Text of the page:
The  Machine

A journey through time, space and dimension as imagined by Binghamton, NY based artist’s “Favorite  Color”.


LUMA returns
Sept  7-9.

How do you give back to this area to make it a great place to live?  For Joshua Bernard Ludzki it is to produce one of the most loved events of this area, an event that is noted for not just giving people an amazing storytelling spectacular projection mapping event but to help increase tourism in this area as well.  The event is none other than LUMA.

LUMA was founded by Joshua Bernard Ludzki, Tice Lerner and Nick Rubenstein a magnificent trio of young men with a background in web development, event planning, on-air (radio and TV) work, street photography, graphic design, and film.   Their festival which illuminates creative works using the architecture of downtown Binghamton as its canvas brings in more than 30,000 people and $900,000 to this area.

“I had been looking for a long time for something truly unique we could produce right here in Binghamton”, said Joshua. “We have so many great assets and the revitalization of downtown was making our restaurants, arts and cultural scenes so vibrant again; but to grow tourism and regional visitations meant we needed to offer something truly different. Tice asked if I knew anything about projection mapping. I had heard the term but didn’t know all that much; when I looked into it, I was blown away. It was happening all over Europe but hadn’t really made its way to the US. I found Binghamton had a TON to offer. But having one big event to draw it all together seemed like a smart branding decision. We want to help visitors rediscover what Binghamton is–what it means–the assets we all already know we have. We were quite taken by projection mapping as an art, but we began to realize that after a dozen years or so it might start to feel like ‘fireworks’–fancy and powerful but without a lot of depth in the long term. We realized that story-telling could be the glue that made our audience stick to the concept long term. So we’re branching out in terms of that idea–focusing more about the intersection of tech and storytelling–the future of storytelling, and how we can play a role”. And this year LUMA has teamed with the Binghamton Philharmonic and the Tri-Cities Opera to help set the emotion of the storytelling.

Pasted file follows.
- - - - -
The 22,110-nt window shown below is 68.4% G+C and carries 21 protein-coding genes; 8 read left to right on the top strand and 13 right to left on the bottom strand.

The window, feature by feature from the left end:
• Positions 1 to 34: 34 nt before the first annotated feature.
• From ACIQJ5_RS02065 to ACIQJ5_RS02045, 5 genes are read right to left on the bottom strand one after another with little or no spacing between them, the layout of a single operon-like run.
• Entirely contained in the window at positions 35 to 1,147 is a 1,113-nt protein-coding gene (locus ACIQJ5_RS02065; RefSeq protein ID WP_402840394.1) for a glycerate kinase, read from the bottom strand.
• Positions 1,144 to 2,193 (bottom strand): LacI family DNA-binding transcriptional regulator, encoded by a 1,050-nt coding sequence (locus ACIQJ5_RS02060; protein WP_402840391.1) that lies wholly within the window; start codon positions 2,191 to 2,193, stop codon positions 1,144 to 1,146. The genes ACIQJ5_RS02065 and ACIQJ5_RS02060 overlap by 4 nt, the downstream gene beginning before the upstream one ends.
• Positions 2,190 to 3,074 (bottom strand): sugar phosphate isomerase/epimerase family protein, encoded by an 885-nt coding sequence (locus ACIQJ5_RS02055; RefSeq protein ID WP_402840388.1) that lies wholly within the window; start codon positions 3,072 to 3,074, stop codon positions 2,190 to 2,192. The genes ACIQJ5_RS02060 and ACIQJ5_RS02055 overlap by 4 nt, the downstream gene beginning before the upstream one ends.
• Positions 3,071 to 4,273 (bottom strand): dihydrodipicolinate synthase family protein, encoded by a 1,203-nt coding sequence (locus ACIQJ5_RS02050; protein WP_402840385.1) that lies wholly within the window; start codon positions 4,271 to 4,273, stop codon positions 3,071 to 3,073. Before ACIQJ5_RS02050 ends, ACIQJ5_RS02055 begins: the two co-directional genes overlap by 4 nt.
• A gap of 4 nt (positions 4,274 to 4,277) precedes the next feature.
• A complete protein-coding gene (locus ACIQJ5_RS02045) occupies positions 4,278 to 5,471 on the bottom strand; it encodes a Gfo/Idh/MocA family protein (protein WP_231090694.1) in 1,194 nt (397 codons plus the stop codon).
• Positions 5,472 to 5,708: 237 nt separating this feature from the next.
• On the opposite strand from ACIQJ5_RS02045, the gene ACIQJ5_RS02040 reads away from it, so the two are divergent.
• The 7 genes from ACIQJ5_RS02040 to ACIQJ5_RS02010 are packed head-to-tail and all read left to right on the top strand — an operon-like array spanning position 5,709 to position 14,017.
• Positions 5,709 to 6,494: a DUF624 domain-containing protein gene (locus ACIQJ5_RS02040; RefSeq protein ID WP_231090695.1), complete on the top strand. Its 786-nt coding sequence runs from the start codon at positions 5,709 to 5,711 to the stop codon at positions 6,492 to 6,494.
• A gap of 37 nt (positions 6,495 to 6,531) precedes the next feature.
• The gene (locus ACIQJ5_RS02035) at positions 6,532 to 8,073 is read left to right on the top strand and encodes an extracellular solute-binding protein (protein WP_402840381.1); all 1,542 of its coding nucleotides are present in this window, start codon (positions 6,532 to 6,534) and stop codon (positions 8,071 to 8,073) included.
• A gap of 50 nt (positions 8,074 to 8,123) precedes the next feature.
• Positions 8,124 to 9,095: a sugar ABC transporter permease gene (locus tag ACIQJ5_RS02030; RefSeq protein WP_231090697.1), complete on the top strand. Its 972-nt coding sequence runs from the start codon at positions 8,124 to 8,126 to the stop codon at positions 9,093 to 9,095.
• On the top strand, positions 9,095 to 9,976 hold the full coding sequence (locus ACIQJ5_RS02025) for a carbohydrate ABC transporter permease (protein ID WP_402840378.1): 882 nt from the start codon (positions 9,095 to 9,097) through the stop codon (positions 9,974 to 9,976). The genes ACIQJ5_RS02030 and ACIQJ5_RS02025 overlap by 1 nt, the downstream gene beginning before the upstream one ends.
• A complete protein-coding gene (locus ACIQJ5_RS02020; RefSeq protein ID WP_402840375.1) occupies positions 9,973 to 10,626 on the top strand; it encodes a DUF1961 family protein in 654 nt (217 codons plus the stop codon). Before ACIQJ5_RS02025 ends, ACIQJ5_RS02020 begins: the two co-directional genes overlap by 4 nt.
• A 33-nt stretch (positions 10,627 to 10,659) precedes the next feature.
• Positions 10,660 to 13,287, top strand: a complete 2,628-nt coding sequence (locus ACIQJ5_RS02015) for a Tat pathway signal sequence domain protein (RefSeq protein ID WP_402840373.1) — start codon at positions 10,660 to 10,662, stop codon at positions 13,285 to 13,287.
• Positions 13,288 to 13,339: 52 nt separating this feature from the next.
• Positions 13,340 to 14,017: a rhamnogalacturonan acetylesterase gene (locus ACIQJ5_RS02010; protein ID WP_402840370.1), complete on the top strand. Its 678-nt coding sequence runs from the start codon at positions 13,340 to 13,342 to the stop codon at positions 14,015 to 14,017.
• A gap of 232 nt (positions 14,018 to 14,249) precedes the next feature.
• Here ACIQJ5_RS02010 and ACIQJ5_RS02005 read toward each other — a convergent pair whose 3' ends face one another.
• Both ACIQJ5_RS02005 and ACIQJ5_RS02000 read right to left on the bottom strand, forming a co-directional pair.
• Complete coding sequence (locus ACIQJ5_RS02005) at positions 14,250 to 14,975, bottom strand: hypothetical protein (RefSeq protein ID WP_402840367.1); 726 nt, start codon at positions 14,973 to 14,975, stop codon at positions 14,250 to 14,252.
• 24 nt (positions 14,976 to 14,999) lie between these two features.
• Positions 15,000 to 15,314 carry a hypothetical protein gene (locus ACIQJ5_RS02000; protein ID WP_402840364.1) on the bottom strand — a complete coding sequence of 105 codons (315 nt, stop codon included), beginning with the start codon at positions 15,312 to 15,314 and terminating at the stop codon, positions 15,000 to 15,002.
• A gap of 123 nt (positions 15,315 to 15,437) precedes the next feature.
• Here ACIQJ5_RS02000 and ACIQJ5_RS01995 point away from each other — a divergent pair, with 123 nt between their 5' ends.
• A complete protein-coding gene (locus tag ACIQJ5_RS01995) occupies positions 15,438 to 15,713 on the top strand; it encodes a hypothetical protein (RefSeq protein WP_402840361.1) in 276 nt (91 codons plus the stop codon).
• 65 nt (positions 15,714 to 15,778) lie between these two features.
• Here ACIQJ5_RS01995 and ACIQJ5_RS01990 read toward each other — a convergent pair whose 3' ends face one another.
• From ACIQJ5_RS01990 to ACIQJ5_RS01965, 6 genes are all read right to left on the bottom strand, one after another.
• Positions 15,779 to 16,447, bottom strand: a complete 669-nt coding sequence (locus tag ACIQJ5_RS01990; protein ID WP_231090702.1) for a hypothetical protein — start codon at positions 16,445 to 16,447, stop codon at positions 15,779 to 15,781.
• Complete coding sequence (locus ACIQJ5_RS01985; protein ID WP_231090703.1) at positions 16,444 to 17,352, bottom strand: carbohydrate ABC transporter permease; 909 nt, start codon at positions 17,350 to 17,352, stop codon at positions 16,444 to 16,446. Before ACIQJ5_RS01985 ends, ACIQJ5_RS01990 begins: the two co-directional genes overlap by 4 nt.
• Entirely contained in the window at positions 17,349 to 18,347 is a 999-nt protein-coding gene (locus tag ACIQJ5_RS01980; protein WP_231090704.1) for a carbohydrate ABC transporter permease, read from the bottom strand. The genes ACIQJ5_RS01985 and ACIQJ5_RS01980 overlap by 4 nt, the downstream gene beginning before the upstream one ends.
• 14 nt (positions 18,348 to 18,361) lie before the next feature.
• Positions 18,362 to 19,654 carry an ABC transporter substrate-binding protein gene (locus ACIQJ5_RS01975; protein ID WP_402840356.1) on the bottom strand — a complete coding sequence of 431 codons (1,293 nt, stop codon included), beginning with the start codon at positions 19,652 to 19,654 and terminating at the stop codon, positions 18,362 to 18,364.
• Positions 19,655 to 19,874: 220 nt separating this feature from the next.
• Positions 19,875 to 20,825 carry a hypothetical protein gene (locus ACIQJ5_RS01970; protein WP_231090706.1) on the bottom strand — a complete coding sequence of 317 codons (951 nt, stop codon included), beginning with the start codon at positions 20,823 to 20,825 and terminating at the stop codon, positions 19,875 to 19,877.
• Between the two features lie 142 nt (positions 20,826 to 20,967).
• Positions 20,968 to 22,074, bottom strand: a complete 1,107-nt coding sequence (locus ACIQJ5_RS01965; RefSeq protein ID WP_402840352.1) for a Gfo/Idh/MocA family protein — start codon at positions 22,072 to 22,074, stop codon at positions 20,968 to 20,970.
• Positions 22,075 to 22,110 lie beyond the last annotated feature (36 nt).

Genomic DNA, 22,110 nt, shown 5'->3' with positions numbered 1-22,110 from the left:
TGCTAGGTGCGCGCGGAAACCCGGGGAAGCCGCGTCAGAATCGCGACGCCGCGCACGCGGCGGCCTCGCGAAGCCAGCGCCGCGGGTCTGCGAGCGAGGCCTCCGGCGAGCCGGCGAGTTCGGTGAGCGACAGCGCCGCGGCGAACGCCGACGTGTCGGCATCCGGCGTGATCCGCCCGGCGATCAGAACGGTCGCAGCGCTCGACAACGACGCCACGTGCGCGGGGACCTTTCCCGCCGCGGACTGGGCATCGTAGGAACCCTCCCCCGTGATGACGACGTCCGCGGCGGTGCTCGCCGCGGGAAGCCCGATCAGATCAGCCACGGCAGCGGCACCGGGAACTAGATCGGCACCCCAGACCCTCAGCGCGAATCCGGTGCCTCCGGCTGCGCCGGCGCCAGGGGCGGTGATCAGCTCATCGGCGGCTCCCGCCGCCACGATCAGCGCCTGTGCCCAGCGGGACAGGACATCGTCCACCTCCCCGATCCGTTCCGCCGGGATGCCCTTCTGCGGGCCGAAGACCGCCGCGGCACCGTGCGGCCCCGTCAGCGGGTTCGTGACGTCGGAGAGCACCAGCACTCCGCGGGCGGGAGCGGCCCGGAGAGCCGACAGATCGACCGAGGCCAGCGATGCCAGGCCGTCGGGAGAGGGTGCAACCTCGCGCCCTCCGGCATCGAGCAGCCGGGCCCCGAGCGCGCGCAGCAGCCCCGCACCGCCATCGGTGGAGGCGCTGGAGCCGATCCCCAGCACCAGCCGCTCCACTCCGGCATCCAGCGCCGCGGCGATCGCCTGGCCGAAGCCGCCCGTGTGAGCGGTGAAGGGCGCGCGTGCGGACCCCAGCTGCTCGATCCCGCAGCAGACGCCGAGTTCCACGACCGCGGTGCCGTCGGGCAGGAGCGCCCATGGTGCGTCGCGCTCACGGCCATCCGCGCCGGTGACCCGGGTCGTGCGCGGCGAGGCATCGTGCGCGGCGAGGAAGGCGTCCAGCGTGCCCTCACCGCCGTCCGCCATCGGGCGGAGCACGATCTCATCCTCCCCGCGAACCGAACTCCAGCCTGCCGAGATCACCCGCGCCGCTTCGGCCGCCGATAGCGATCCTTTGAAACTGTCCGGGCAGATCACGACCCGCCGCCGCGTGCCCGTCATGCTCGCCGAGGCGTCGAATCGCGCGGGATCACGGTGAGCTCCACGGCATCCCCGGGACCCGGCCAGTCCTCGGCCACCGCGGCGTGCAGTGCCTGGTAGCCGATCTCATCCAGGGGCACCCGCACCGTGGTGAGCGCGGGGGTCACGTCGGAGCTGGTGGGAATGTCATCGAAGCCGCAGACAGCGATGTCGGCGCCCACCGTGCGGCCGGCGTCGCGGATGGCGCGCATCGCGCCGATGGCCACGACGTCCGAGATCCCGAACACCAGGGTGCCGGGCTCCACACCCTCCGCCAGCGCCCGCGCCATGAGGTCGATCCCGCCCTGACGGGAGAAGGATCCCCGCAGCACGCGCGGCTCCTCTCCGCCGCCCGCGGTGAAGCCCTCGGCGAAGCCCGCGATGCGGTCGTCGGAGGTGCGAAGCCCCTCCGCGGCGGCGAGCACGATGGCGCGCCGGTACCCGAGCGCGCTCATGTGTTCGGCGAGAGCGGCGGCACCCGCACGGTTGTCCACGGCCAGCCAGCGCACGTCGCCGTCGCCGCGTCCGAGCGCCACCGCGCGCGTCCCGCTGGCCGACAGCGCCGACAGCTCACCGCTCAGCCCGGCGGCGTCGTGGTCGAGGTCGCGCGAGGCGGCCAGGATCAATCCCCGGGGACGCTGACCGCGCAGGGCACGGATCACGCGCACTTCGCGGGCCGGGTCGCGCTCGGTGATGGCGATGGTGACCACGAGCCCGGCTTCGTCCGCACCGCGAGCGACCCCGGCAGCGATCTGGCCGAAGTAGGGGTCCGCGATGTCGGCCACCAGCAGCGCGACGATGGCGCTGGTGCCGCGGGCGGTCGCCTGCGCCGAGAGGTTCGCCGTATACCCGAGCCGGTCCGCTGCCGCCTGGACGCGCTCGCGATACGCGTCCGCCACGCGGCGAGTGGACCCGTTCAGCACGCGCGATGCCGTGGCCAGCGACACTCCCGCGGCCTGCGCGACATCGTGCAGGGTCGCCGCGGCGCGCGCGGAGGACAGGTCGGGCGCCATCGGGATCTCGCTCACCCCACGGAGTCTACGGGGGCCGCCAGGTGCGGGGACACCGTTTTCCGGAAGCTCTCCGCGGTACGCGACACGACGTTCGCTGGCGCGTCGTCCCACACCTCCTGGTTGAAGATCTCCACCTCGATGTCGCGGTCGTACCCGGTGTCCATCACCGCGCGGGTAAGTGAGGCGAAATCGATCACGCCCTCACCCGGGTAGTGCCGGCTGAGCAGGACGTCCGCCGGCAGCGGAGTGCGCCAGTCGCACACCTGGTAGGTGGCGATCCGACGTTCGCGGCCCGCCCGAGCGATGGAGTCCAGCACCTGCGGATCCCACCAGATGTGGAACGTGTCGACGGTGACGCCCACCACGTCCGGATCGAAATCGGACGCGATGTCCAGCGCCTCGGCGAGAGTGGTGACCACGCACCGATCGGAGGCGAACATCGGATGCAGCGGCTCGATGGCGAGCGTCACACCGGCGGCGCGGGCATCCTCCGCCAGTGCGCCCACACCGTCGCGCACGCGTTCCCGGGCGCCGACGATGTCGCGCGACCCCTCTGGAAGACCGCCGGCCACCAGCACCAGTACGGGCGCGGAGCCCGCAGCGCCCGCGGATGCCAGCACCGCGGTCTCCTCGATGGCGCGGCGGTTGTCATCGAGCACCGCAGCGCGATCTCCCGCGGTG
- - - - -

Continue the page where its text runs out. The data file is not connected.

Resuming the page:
This massive event, running from September 7–9, is the product of year-round planning and including sponsors from Visions Federal Credit Union and IBM to individuals who donate to their Kickstarter.  Joshua says the animations alone take 6 months.  And he says it takes over 100 people to produce LUMA each year including  “electricians, animators, writers, stagehands, musicians, accountants and just about anyone else you might imagine. The whole community really comes together to make this happen and we’re incredibly grateful.”